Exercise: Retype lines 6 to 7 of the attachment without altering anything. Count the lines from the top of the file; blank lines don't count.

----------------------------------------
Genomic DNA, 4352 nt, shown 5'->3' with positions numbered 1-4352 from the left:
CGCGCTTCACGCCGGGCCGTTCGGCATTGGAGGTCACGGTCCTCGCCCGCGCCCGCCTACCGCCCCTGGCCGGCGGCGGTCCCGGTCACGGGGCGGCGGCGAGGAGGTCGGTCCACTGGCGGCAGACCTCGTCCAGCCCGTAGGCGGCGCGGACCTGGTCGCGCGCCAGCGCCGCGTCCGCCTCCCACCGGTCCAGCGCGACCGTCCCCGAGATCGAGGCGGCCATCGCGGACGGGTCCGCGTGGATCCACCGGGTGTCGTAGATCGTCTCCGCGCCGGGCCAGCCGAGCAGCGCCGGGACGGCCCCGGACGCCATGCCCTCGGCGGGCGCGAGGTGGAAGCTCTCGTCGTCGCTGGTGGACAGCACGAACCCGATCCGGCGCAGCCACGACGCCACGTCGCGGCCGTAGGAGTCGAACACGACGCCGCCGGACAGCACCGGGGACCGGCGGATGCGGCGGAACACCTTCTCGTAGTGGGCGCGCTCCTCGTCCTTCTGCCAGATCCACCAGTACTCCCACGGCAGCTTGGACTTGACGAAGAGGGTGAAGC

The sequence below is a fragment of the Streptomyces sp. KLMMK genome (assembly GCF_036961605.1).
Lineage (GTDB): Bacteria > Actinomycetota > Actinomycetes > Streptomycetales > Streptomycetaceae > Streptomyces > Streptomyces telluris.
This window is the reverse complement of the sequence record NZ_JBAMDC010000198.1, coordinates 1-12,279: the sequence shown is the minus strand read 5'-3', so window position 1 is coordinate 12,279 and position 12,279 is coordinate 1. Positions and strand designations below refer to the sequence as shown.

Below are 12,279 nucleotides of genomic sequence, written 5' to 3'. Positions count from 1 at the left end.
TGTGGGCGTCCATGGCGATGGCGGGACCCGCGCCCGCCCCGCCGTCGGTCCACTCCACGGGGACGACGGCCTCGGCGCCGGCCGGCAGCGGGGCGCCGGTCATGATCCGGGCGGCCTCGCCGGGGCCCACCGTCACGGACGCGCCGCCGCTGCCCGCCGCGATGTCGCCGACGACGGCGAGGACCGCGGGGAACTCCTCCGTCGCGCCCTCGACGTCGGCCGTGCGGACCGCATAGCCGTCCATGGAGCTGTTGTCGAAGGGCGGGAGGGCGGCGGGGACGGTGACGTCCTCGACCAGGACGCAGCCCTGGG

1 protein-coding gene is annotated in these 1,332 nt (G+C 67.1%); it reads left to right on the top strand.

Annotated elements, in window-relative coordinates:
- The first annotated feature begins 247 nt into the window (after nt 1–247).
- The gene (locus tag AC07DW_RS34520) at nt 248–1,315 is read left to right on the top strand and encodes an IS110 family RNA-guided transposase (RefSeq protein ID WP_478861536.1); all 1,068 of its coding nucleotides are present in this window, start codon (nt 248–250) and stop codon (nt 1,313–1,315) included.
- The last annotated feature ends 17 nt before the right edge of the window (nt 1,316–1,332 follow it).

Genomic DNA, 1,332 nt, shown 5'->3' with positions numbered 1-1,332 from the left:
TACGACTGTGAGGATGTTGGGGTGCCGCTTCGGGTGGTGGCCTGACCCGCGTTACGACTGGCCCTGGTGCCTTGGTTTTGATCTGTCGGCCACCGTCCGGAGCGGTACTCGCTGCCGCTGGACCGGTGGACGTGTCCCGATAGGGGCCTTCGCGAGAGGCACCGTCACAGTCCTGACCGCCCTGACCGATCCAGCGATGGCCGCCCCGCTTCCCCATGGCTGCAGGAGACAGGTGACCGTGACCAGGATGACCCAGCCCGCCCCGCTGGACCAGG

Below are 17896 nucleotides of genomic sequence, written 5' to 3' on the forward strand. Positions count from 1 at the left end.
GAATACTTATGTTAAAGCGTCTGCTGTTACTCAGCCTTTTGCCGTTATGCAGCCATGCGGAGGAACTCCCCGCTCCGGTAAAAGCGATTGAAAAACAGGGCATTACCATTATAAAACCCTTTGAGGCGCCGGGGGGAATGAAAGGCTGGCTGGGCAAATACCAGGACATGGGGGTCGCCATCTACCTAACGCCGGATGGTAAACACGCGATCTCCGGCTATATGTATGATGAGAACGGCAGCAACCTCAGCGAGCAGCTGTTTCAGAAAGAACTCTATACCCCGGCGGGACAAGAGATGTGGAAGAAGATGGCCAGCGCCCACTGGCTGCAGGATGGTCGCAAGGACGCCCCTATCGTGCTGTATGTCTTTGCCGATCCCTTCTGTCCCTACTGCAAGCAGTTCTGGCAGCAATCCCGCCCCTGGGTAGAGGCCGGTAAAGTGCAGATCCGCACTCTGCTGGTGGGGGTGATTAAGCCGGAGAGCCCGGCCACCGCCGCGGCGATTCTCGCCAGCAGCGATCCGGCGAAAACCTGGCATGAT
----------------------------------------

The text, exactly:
Below are 12,279 nucleotides of genomic sequence, written 5' to 3'. Positions count from 1 at the left end.
TGTGGGCGTCCATGGCGATGGCGGGACCCGCGCCCGCCCCGCCGTCGGTCCACTCCACGGGGACGACGGCCTCGGCGCCGGCCGGCAGCGGGGCGCCGGTCATGATCCGGGCGGCCTCGCCGGGGCCCACCGTCACGGACGCGCCGCCGCTGCCCGCCGCGATGTCGCCGACGACGGCGAGGACCGCGGGGAACTCCTCCGTCGCGCCCTCGACGTCGGCCGTGCGGACCGCATAGCCGTCCATGGAGCTGTTGTCGAAGGGCGGGAGGGCGGCGGGGACGGTGACGTCCTCGACCAGGACGCAGCCCTGGG